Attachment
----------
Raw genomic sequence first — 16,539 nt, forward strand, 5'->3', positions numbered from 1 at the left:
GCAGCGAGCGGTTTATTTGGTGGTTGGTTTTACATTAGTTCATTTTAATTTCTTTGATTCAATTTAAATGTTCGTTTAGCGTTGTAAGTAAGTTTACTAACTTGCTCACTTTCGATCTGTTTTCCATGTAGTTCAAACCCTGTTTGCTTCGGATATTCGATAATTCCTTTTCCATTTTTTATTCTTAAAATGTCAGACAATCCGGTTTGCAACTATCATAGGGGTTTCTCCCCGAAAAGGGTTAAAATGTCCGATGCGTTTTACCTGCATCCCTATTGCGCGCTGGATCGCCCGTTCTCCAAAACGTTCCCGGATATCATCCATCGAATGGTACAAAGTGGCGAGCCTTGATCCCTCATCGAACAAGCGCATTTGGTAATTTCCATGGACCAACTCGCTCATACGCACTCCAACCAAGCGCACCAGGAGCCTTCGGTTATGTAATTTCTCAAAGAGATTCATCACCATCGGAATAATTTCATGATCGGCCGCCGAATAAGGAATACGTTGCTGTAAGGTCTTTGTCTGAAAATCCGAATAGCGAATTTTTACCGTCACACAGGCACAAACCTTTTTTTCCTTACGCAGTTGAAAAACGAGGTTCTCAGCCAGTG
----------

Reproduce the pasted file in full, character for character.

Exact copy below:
Raw genomic sequence first — 16,539 nt, forward strand, 5'->3', positions numbered from 1 at the left:
GCAGCGAGCGGTTTATTTGGTGGTTGGTTTTACATTAGTTCATTTTAATTTCTTTGATTCAATTTAAATGTTCGTTTAGCGTTGTAAGTAAGTTTACTAACTTGCTCACTTTCGATCTGTTTTCCATGTAGTTCAAACCCTGTTTGCTTCGGATATTCGATAATTCCTTTTCCATTTTTTATTCTTAAAATGTCAGACAATCCGGTTTGCAACTATCATAGGGGTTTCTCCCCGAAAAGGGTTAAAATGTCCGATGCGTTTTACCTGCATCCCTATTGCGCGCTGGATCGCCCGTTCTCCAAAACGTTCCCGGATATCATCCATCGAATGGTACAAAGTGGCGAGCCTTGATCCCTCATCGAACAAGCGCATTTGGTAATTTCCATGGACCAACTCGCTCATACGCACTCCAACCAAGCGCACCAGGAGCCTTCGGTTATGTAATTTCTCAAAGAGATTCATCACCATCGGAATAATTTCATGATCGGCCGCCGAATAAGGAATACGTTGCTGTAAGGTCTTTGTCTGAAAATCCGAATAGCGAATTTTTACCGTCACACAGGCACAAACCTTTTTTTCCTTACGCAGTTGAAAAACGAGGTTCTCAGCCAGTG